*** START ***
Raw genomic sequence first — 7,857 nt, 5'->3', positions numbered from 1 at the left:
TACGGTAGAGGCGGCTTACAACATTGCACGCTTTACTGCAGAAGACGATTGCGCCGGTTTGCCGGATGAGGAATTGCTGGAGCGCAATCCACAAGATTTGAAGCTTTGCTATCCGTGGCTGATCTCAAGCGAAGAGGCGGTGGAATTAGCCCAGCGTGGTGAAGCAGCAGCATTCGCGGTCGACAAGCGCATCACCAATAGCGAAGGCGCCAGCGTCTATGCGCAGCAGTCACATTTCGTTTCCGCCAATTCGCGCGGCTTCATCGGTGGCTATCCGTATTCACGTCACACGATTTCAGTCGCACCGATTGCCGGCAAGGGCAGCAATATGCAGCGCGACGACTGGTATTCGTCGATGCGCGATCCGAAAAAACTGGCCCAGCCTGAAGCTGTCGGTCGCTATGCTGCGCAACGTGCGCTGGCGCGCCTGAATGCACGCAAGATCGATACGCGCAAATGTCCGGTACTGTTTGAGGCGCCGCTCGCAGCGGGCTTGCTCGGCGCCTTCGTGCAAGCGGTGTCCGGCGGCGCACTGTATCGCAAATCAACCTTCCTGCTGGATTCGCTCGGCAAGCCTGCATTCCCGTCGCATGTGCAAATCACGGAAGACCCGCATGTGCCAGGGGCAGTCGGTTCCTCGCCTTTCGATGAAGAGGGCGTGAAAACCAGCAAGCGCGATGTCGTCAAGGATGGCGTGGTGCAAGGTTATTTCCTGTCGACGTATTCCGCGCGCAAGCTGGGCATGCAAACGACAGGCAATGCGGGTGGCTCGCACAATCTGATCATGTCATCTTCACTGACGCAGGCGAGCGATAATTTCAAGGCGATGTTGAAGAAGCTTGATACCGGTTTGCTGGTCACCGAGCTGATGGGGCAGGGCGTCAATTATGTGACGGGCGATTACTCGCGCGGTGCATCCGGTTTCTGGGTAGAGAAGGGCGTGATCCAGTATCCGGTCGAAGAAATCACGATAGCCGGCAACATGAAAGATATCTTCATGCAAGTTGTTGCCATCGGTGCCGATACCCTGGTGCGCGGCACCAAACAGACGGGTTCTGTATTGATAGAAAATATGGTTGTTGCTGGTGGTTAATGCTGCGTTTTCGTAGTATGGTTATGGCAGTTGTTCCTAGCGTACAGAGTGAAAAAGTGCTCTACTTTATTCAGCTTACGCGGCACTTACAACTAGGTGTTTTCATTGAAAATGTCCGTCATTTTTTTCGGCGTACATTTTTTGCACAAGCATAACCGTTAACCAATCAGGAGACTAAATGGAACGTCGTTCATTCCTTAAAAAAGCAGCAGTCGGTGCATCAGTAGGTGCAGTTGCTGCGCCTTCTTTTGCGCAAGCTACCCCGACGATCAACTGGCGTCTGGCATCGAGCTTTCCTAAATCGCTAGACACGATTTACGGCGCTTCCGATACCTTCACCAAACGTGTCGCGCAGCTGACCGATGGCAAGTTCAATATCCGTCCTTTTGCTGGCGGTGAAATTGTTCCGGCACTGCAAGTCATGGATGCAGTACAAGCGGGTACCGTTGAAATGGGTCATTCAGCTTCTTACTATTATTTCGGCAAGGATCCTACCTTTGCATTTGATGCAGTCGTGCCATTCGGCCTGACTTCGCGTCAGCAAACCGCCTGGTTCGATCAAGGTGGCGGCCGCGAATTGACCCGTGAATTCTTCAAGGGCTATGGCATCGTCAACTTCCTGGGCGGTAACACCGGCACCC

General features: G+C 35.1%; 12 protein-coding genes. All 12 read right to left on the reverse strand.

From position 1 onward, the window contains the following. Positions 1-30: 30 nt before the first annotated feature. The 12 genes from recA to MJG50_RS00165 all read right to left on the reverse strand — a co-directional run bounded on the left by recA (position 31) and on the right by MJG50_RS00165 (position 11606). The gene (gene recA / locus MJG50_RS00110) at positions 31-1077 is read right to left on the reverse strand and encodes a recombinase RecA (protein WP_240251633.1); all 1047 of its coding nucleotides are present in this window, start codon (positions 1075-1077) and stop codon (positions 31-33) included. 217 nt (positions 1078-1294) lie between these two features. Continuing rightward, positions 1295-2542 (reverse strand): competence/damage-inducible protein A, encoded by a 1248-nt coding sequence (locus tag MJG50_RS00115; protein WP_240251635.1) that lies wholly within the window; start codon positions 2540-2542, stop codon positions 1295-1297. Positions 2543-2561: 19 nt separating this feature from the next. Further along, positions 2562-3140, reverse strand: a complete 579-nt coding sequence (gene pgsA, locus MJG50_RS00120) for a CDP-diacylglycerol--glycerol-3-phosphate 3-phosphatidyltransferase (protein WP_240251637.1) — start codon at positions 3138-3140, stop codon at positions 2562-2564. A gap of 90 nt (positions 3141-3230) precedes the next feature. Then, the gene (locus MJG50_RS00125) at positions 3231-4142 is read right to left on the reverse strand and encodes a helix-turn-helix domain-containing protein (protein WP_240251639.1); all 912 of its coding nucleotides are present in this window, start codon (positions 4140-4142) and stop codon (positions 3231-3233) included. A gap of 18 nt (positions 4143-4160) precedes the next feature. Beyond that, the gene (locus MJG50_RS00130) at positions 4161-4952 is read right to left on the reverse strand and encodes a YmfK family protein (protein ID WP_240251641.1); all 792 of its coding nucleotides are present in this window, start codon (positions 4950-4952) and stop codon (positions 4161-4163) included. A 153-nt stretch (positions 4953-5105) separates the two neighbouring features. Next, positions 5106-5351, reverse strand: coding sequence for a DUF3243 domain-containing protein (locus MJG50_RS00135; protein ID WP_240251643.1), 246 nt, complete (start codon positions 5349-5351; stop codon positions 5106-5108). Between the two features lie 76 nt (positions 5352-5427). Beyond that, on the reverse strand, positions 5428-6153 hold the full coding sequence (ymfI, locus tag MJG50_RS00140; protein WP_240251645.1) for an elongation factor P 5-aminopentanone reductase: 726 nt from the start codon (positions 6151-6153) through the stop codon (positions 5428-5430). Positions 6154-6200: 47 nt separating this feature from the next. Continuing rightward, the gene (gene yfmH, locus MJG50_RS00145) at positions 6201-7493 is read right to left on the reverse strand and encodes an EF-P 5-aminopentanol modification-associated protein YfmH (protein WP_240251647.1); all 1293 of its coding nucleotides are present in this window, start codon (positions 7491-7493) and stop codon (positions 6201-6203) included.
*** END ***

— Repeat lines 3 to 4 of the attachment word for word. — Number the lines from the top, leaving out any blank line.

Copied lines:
General features: G+C 35.1%; 12 protein-coding genes. All 12 read right to left on the reverse strand.

From position 1 onward, the window contains the following. Positions 1-30: 30 nt before the first annotated feature. The 12 genes from recA to MJG50_RS00165 all read right to left on the reverse strand — a co-directional run bounded on the left by recA (position 31) and on the right by MJG50_RS00165 (position 11606). The gene (gene recA / locus MJG50_RS00110) at positions 31-1077 is read right to left on the reverse strand and encodes a recombinase RecA (protein WP_240251633.1); all 1047 of its coding nucleotides are present in this window, start codon (positions 1075-1077) and stop codon (positions 31-33) included. 217 nt (positions 1078-1294) lie between these two features. Continuing rightward, positions 1295-2542 (reverse strand): competence/damage-inducible protein A, encoded by a 1248-nt coding sequence (locus tag MJG50_RS00115; protein WP_240251635.1) that lies wholly within the window; start codon positions 2540-2542, stop codon positions 1295-1297. Positions 2543-2561: 19 nt separating this feature from the next. Further along, positions 2562-3140, reverse strand: a complete 579-nt coding sequence (gene pgsA, locus MJG50_RS00120) for a CDP-diacylglycerol--glycerol-3-phosphate 3-phosphatidyltransferase (protein WP_240251637.1) — start codon at positions 3138-3140, stop codon at positions 2562-2564. A gap of 90 nt (positions 3141-3230) precedes the next feature. Then, the gene (locus MJG50_RS00125) at positions 3231-4142 is read right to left on the reverse strand and encodes a helix-turn-helix domain-containing protein (protein WP_240251639.1); all 912 of its coding nucleotides are present in this window, start codon (positions 4140-4142) and stop codon (positions 3231-3233) included. A gap of 18 nt (positions 4143-4160) precedes the next feature. Beyond that, the gene (locus MJG50_RS00130) at positions 4161-4952 is read right to left on the reverse strand and encodes a YmfK family protein (protein ID WP_240251641.1); all 792 of its coding nucleotides are present in this window, start codon (positions 4950-4952) and stop codon (positions 4161-4163) included. A 153-nt stretch (positions 4953-5105) separates the two neighbouring features. Next, positions 5106-5351, reverse strand: coding sequence for a DUF3243 domain-containing protein (locus MJG50_RS00135; protein ID WP_240251643.1), 246 nt, complete (start codon positions 5349-5351; stop codon positions 5106-5108). Between the two features lie 76 nt (positions 5352-5427). Beyond that, on the reverse strand, positions 5428-6153 hold the full coding sequence (ymfI, locus tag MJG50_RS00140; protein WP_240251645.1) for an elongation factor P 5-aminopentanone reductase: 726 nt from the start codon (positions 6151-6153) through the stop codon (positions 5428-5430). Positions 6154-6200: 47 nt separating this feature from the next. Continuing rightward, the gene (gene yfmH, locus MJG50_RS00145) at positions 6201-7493 is read right to left on the reverse strand and encodes an EF-P 5-aminopentanol modification-associated protein YfmH (protein WP_240251647.1); all 1293 of its coding nucleotides are present in this window, start codon (positions 7491-7493) and stop codon (positions 6201-6203) included.